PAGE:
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Coote landed at Madras at the beginning of November. A council was immediately called, Whitehill was removed from the government of the Presidency, and the member of Council next in seniority appointed. Coote had brought with him only five hundred British troops and six hundred Lascars. The whole force with which he could encounter Hyder amounted only to one thousand seven hundred Europeans and five thousand native troops. Coote, whose name as the conqueror of the French at Wandewash and Pondicherry struck terror into Hyder, soon resumed his triumphs on his old ground, driving the enemy from[331] Wandewash. Hearing then of the arrival of the French armament off Pondicherry, he marched thither, and posted himself on the Red Hills. The French fleet, consisting of seven ships of the line and four frigates, was anchored off the place. But the French squadron having sailed away for the Isle of France, from apprehension of the approach of a British fleet, Hyder retreated, and, entering the territory of Tanjore, laid it waste, while his son, Tippoo, laid siege again to Wandewash. Hyder was again encouraged to advance, and on the 6th of July, 1781, Coote managed to bring him to action near Porto Novo, and completely routed him and his huge host, though he had himself only about eight thousand men. Hyder retired quite crestfallen to Arcot, and ordered Tippoo to raise the siege of Wandewash. By the terms of the Treaty of Tilsit, Prussian Poland was taken away, but not to be incorporated with a restored Poland, as Buonaparte had delusively allowed the Poles to hope. No; a restored Poland was incompatible with a treaty of peace with Russia, or the continuance of it with Austria. It was handed over to the Duke of Saxony, now elevated to the title of the King of Saxony and Duke of the Grand Duchy of Warsawthe name which Prussian Poland assumed. The duped Polish patriots cursed Buonaparte bitterly in secret. Alexander, with all his assumed sympathy for his fallen cousins of Prussia, came in for a slice of the spoil, nominally to cover the expenses of the war. Dantzic, with a certain surrounding district, was recognised as a free city, under the protection of Prussia and Saxony; but Buonaparte took care to stipulate for the retention of a garrison there till the conclusion of a general peace, so as to stop out any British armament or influence. To oblige the Emperor of Russia, he allowed the Dukes of Saxe-Coburg, Oldenburg, Mecklenburg-Schwerin, who were the Czar's relations, to retain possession of their territories; but he returned to Prussia only about one-half of the provinces which he had seized, reducing her very much to the limits in which Frederick the Great had found her before his usurpations. She surrendered her provinces between the Rhine and the Elbe, which, together with Hesse, Brunswick, and part of Hanover, were formed into the kingdom of Westphalia and given to Jerome Buonaparte. She was saddled by a crushing war indemnity, and had to leave Berlin and the chief fortresses in the hands of the French until the debt was paid. In the articles of the Treaty which were made public, Alexander paid a nominal courtesy to his ally, Great Britain, by offering to mediate between her and France, if the offer were accepted within a month; but amongst the secret articles of the Treaty was one binding the Czar to shut his ports against all British vessels, if this offer were rejected. This was a sacrifice demanded of Alexander, as Great Britain was Russia's best customer, taking nearly all her raw or exported produce. In return for this, and for Alexander's connivance at, or assistance in, Buonaparte's intention of seizing on Spain and Portugal, for the taking of Malta and Gibraltar, and the expulsion of the British from the Mediterranean, Alexander was to invade and[546] annex Finland, the territory of Sweden, and, giving up his designs on Moldavia and Wallachia, for which he was now waging an unprovoked war, he was to be allowed to conquer the rest of Turkey, the ally of Napoleon, and establish himself in the long-coveted Constantinople. Thus these two august robbers shared kingdoms at their own sweet will and pleasure. Turkey and Finland they regarded as properly Russian provinces, and Spain, Portugal, Malta, Gibraltar, and, eventually, Britain, as provinces of France.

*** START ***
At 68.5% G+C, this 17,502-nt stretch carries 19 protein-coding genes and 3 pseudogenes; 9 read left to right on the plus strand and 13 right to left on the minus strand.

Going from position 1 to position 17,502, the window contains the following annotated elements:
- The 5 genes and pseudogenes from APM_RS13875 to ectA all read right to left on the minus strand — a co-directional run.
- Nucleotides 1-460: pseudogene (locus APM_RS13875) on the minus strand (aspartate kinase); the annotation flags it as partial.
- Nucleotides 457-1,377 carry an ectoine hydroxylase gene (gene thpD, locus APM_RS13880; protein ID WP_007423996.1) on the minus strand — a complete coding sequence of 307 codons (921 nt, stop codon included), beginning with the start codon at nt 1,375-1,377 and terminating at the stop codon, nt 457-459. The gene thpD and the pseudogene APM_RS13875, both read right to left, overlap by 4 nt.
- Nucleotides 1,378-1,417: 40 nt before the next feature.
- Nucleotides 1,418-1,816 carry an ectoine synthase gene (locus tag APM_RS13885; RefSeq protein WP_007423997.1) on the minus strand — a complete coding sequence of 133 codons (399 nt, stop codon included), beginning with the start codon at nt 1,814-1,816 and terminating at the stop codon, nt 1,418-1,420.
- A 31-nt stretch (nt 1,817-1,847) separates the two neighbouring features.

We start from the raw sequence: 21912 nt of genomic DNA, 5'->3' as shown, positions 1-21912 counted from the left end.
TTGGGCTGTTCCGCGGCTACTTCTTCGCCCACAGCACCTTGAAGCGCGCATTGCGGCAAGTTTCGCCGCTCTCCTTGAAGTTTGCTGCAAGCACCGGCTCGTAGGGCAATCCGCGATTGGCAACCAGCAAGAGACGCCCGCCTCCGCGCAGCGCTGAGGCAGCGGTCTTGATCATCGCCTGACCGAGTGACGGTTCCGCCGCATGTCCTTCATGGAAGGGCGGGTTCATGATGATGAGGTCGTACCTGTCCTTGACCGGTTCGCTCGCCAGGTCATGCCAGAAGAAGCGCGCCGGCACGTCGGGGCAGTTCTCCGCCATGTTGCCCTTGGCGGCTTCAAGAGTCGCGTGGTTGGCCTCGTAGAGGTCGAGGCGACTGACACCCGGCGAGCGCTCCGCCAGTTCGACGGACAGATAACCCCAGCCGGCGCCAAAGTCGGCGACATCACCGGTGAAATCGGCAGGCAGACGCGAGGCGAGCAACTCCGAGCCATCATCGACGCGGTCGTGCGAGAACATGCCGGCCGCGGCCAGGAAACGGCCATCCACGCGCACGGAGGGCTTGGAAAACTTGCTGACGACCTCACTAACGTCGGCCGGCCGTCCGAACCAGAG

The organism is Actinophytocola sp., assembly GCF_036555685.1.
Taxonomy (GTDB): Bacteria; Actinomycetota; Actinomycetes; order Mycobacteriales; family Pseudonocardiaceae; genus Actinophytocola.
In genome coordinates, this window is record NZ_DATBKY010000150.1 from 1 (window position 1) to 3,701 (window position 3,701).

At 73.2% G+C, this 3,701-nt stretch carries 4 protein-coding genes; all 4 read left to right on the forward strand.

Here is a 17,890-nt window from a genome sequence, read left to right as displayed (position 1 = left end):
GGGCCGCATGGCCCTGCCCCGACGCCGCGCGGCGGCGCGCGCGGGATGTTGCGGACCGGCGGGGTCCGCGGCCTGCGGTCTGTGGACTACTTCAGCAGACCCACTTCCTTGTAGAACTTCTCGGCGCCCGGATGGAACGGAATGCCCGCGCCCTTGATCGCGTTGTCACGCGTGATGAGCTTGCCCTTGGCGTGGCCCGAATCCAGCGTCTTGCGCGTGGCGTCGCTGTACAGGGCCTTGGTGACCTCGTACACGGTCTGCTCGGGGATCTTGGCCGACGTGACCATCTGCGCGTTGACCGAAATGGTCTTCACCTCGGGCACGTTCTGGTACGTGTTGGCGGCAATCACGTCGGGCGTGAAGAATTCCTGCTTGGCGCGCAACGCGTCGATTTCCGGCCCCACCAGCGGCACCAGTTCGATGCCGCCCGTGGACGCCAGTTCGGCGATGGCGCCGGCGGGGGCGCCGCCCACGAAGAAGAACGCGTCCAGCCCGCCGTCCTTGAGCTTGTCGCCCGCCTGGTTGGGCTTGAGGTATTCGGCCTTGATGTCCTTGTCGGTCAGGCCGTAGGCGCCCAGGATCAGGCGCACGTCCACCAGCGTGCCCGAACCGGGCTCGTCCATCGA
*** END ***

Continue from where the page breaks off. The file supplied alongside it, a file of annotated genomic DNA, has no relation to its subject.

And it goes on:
Clive, a young clerk of the Company's, at Madras, had deserted his desk, taken a commission, and, as early as 1748, had distinguished himself by baffling the French commanders Dupleix and Bussy, at Pondicherry. In 1751 he had taken Arcot from Chunda Sahib, the Viceroy of the Carnatic, and, aided by the Mahrattas, defeated Rajah Sahib, the son of Chunda, in a splendid victory at Arnee. In 1752 he raised the siege of Trichinopoly, where the Nabob of Arcot was besieged by the French. In 1755, landing at Bombay from England, he, with Admiral Watson, made an expedition to Gheriah, the stronghold of the celebrated pirate Angria, demolished it, and seized the spoils, valued at one hundred and twenty thousand pounds. In 1757 he took Calcutta from the Nabob Surajah Dowlah, the ally of the French, who had captured it, and shut up the English prisoners in the memorable Black Hole, where, in one night (June 20, 1756), out of one hundred and forty-six persons, one hundred and twenty-three perished. Clive also captured the city of Hooghly, defeated Dowlah, and compelled him to cede the town and vicinity. He then drove the French from their factory of Chandernagore; marched forward on Moorshedabad, defeated Surajah Dowlah in a battle extraordinary for the rout of an immense army by a mere handful of men, at Plassey (1757); deposed him, and seated on his throne Meer Jaffier. From this day dates British supremacy in India.